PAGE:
55 Appendix AA: 2010 Market Share of Boeing’s Competitors
Source: IBIS Global Civil Aerospace Products Manufacturing Report 2010

56 Appendix AB: Airbus Competitor Profile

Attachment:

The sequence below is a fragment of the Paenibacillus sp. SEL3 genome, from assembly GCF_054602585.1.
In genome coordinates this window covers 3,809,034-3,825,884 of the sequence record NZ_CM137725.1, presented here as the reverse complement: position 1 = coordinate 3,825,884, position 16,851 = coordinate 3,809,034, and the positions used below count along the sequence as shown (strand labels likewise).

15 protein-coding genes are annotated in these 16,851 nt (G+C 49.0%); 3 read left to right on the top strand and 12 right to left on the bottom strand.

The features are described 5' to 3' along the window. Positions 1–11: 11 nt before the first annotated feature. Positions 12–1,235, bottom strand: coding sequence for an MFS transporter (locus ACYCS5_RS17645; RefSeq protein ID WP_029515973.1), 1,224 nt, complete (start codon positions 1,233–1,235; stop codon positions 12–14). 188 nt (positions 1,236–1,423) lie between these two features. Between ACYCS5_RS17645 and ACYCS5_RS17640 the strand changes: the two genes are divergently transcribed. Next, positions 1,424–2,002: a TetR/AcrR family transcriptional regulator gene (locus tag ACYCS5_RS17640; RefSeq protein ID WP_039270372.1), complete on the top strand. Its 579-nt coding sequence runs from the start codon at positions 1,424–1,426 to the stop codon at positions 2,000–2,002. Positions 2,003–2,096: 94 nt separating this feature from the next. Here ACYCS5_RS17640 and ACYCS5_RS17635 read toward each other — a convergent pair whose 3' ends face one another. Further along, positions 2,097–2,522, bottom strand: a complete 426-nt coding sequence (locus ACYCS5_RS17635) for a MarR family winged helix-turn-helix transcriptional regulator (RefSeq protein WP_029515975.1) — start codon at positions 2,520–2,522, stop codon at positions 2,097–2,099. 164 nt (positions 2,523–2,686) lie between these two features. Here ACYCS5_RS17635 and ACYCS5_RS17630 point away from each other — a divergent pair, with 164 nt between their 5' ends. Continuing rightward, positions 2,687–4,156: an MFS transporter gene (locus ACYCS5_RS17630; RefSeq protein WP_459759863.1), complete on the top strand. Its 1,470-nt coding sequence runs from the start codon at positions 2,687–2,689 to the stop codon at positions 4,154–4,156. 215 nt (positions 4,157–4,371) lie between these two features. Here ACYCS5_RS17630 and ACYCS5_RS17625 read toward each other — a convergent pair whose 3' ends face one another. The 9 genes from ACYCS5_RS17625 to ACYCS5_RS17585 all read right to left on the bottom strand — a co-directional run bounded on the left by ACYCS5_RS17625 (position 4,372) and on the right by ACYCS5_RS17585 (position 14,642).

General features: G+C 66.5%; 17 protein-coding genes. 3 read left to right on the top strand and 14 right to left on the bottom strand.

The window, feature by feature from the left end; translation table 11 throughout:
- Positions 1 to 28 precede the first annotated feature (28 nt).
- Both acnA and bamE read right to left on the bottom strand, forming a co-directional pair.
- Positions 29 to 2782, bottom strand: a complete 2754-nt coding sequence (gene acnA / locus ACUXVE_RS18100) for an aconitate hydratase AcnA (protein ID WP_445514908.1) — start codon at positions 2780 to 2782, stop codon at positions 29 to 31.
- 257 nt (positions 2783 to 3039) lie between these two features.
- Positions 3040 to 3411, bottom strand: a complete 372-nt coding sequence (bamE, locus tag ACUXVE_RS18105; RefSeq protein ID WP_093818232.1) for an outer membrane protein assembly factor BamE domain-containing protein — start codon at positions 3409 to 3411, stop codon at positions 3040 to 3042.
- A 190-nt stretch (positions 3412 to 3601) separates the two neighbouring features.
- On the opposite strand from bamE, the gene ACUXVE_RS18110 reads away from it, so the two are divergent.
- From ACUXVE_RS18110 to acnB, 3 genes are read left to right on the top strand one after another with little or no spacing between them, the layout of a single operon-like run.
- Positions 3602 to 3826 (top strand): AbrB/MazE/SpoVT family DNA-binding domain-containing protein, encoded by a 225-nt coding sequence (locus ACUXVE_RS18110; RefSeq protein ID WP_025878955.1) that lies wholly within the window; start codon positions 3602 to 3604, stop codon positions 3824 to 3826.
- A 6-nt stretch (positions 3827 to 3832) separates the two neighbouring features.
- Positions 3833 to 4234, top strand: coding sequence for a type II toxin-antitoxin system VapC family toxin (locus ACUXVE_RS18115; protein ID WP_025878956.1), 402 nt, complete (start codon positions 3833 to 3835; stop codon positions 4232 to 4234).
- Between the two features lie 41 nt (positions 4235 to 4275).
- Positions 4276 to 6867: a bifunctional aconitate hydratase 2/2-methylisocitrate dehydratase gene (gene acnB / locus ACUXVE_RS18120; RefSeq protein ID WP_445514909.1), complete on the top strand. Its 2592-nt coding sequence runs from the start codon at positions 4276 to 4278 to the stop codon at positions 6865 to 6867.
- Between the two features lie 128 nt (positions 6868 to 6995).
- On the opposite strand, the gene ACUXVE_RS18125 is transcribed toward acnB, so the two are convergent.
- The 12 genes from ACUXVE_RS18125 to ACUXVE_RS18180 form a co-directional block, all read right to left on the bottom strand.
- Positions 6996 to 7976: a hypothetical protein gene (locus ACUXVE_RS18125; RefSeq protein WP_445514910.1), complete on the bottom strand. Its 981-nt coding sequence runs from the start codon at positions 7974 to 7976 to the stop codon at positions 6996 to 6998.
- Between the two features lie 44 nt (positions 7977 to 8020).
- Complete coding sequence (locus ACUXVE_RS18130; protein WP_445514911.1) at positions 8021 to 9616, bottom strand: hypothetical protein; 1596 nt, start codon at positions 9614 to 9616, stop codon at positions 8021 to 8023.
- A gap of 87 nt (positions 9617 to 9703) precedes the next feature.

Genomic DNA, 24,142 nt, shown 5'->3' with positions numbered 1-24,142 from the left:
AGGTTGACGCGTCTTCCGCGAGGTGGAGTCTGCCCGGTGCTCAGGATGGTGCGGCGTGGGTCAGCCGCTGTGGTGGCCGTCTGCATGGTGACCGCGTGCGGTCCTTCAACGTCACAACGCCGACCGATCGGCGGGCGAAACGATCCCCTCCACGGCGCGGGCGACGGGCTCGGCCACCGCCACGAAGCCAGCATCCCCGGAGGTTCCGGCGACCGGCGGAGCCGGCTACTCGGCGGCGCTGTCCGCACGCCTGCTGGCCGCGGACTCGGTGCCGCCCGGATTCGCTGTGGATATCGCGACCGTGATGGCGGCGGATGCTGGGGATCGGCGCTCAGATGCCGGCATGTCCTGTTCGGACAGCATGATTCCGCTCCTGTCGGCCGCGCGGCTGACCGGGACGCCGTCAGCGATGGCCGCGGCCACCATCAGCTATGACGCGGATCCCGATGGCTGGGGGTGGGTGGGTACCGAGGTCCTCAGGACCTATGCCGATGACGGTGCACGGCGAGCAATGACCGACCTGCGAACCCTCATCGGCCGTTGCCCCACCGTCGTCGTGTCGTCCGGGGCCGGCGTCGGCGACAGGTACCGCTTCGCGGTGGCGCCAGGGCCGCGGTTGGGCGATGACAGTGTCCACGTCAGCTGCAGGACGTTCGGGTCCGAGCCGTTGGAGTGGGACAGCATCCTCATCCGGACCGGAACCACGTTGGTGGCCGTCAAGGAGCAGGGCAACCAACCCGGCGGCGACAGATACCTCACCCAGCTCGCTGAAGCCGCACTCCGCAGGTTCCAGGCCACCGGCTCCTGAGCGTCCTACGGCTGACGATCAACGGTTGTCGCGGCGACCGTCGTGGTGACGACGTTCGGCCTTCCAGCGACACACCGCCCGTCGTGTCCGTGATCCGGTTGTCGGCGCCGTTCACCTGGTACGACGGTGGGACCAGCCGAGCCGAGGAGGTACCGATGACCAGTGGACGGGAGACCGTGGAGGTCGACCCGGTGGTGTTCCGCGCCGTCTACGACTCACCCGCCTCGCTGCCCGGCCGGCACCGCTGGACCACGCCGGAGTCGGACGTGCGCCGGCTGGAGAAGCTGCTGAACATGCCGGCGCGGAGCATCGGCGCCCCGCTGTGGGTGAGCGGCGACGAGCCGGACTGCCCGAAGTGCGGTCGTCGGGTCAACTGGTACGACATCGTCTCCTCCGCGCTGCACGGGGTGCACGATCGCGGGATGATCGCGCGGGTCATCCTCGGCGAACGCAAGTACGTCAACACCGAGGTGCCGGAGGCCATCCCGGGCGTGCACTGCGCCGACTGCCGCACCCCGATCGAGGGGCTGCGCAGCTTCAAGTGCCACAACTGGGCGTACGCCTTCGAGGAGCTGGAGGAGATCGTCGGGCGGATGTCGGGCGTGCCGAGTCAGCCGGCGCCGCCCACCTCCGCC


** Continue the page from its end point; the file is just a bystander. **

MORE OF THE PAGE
Boeing’s Declining Profits AEDS (Airbus division) Year Million Dollars Revenue % Change Growth Million Dollars Operating Profit 2004 24.9 2386.3 2005 9.8 2872 2006 14.6 -718.6 2007 9.2 2008 16.5 1790 2009 38360 -4.5 17000 Boeing (Commercial Aircraft Segment) Year Million Dollars Revenue % Change Growth Million Dollars Operating Profit 2004 19925 N/C 745 2005 21365 7.2 1431 2006 28465 33.2 2733 2007 33388 17.3 3584 2008 28263 15.3 1186 2009 29400 4 -1800 Airbus – Financial Performance Company sales increased at an estimated annualized rate of 6.2% over the five years to This is a slightly faster rate of growth compared to the industry as a whole, which is estimated to have increased at 5.8% per annum (current prices). The company segment which contributed to this industry is the production of Airbus aircraft; revenue within this division experienced 6.3% annual growth. As a result, this division has remained a consistent part of total EADS operations at approximately 64%. Given that Airbus sales were solid over the past five years, EADS is estimated to have increased market share in the industry. IBISWorld estimates that Airbus will contribute 34.4% of global industry revenue in 2010, up from 30.8% in The main reason for solid growth is the development and the production of the world's largest commercial jet, namely the A380.Airbus division has experienced volatile profitability over the past four years, with losses during the development and testing of the A380, and improvement thereafter. The A380 projected hasn't broken even yet, and funds have been distributed to it from earnings in other parts of the business. Boeing – Financial Performance Sales within the commercial aircraft division increased at an estimated annualized rate of 4.1% over the five years to Rapid growth in revenue from the commercial division is mainly due to the first three years of the period when demand was booming. Demand for commercial aircraft has been strong on a global scale, before the economic downturn in During 2008, sales of commercial airplanes were negatively affected by a workers strike in September 2008 which resulted in delayed production and cancellations of orders. The company delivered 104 aircrafts less than planned during the years. During 2009, revenue is preformed well due to the scheduled delivery of 737s. Boeing is projected to lose market share despite a drop in production during 2008, from 21.5% of industry revenue in 2005 to 23.5% in 2010.Operating profit with the commercial aircraft manufacturing division has been volatile. Earnings peaked in 2007 when they represented 10.7% of segment revenue and have fallen since a result of high commodity prices and delays on the 787 production. Source: Airbus and Boeing Annual Reports for year ended December 31, 2009